For example, say that you have a distribution application in which some of the entities can be serialized. These might include the
Invoice classes. Some other classes, such as
Document,might not be defined as serializable. How would you make only the classes you choose serializable? One obvious way would be to create a base class called something like
Serializable. However, that approach has a major drawback. A single inheritance path won't work because we don't want all the behaviors of the class to be shared. C# doesn't support multiple inheritance, so there's no way to have a given class selectively derive from multiple classes. The answer is interfaces. Interfaces give you the ability to define a set of semantically related methods and properties that selected classes can implement regardless of the class hierarchy.
From a conceptual standpoint, interfaces are contracts between two disparate pieces of code. That is, once an interface is defined and a class is defined as implementing that interface, clients of the class are guaranteed that the class has implemented all methods defined in the interface. You'll see this soon in some examples.
In this chapter, we'll look at why interfaces are such an important part of C# and component-based programming in general. Then we'll take a look at how to declare and implement interfaces in a C# application. Finally, we'll delve into more of the specifics regarding using interfaces and overcoming the inherent problems with multiple inheritance and name collision.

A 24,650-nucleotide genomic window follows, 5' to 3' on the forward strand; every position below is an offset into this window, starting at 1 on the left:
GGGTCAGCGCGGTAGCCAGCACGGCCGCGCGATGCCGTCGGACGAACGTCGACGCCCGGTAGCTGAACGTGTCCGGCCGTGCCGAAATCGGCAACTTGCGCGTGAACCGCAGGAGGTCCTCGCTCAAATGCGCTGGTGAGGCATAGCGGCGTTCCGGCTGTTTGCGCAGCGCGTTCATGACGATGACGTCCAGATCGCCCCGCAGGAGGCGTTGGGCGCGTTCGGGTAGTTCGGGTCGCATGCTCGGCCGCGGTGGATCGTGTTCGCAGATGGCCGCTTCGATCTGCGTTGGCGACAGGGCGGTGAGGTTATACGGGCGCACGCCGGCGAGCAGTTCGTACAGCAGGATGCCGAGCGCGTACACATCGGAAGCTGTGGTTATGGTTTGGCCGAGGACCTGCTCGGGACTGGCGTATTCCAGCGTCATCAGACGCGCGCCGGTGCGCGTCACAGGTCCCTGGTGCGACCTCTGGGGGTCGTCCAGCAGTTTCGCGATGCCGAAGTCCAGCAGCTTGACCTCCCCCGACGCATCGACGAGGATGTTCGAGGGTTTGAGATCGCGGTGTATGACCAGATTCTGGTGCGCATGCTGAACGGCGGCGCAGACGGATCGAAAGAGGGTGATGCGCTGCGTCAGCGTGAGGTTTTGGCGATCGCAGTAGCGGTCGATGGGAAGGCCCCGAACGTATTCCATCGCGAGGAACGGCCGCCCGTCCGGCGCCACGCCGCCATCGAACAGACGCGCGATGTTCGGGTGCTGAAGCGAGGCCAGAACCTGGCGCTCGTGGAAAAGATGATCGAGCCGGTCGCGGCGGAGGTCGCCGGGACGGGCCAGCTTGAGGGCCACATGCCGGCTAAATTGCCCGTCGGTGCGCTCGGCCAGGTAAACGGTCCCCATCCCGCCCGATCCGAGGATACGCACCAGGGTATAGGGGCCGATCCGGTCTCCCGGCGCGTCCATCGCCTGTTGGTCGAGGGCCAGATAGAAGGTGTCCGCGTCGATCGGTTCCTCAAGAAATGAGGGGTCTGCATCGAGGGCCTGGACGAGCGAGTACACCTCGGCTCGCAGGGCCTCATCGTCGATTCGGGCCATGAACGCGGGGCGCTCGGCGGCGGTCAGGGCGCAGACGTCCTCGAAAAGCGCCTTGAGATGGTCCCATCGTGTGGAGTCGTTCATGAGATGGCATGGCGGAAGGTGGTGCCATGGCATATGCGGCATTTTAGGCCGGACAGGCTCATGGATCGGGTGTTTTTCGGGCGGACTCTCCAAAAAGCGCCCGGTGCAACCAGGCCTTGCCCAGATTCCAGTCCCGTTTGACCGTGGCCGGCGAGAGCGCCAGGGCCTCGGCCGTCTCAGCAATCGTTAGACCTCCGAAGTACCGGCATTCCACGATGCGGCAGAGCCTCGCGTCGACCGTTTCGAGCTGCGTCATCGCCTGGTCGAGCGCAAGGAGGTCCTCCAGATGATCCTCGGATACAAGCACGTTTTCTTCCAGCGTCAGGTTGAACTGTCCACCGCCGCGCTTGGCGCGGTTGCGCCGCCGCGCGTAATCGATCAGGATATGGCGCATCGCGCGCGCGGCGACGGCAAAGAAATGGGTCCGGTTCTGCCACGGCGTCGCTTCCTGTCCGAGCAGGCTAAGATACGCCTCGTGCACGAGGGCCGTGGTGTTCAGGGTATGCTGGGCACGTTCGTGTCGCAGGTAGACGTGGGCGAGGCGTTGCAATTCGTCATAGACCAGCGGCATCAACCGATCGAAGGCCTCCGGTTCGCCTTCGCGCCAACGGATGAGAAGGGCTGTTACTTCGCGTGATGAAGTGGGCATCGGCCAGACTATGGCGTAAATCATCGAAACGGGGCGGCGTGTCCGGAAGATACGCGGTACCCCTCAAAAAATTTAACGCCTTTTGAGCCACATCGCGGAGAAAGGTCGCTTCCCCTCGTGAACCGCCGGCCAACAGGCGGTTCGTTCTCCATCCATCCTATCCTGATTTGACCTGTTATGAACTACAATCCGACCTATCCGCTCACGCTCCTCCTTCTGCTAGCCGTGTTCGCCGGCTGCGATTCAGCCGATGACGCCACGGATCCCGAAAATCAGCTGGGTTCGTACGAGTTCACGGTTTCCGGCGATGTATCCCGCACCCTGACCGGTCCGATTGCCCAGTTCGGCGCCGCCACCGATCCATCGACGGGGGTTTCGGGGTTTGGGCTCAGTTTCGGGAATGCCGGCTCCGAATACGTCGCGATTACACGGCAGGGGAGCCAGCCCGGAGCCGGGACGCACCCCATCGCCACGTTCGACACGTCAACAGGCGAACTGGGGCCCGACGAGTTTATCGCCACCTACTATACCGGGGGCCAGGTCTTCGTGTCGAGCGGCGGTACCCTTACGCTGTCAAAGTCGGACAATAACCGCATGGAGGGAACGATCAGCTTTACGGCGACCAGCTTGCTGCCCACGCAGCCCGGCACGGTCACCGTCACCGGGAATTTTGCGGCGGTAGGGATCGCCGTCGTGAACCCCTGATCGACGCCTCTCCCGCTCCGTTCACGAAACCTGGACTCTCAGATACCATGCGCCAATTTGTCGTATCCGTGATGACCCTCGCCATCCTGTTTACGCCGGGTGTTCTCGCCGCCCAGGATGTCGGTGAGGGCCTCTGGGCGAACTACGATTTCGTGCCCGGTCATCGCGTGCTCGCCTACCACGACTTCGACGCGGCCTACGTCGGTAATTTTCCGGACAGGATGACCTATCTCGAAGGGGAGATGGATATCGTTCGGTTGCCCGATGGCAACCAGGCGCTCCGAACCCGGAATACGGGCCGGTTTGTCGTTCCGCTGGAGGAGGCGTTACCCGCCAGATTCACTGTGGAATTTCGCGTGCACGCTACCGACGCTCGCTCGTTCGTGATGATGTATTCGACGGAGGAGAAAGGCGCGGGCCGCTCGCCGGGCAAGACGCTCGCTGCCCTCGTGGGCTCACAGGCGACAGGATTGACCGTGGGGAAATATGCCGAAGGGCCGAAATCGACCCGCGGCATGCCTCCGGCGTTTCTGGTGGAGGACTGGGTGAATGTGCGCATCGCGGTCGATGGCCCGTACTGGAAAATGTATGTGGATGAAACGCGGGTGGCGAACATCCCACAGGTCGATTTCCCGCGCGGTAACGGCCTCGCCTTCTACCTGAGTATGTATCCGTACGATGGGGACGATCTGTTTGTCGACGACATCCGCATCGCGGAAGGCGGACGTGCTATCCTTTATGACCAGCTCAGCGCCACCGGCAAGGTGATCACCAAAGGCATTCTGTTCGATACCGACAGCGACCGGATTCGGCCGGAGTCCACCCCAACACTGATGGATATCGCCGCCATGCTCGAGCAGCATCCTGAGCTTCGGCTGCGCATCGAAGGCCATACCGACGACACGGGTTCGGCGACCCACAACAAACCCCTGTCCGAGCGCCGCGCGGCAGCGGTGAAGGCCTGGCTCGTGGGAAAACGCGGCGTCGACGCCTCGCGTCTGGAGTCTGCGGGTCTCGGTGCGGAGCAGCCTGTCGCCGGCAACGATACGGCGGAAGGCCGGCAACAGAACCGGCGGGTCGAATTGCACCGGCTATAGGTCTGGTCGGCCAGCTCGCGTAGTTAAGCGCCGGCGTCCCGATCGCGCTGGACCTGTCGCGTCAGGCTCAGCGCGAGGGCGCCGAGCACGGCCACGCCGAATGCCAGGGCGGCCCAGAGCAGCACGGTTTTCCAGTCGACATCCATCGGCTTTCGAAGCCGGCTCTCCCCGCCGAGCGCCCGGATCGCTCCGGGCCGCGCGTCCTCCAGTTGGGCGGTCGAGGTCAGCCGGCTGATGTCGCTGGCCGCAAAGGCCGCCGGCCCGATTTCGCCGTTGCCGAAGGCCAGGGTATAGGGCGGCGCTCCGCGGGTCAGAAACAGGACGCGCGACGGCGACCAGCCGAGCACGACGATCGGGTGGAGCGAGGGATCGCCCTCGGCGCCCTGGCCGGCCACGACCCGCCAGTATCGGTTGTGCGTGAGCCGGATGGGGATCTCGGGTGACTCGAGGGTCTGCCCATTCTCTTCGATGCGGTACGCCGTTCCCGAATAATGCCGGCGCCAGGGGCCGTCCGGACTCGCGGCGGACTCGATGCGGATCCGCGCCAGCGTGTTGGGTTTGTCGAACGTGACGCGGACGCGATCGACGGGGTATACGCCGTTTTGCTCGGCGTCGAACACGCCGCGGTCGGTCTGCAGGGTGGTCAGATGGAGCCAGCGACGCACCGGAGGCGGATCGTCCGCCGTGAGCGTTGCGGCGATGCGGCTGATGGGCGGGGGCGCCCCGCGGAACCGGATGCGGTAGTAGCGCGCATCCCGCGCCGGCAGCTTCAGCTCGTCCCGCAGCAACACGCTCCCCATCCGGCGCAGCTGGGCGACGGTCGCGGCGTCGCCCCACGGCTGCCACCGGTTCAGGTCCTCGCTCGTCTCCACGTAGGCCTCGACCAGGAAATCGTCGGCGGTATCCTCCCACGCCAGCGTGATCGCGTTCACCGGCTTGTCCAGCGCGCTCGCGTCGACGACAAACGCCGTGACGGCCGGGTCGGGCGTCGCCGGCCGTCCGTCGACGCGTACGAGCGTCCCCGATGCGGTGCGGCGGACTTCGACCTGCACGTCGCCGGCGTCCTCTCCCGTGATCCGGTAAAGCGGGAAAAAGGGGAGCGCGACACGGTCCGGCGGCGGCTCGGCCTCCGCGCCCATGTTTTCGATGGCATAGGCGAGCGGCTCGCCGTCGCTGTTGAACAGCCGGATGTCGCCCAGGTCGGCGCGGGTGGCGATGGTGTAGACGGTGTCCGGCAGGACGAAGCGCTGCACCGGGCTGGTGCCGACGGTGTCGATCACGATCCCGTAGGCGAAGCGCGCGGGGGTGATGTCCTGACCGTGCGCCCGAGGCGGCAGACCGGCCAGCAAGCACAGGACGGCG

When you define an interface and specify that a class is going to make use of that interface in its definition, the class is said to be
implementing the interface or
inheriting from the interface. You can use both phrases, and you'll see them used interchangeably in other texts. Personally, I believe that
implement is the more semantically correct term—interfaces are defined behaviors and a class is defined as implementing that behavior, as opposed to inheriting from another class—but both terms are correct.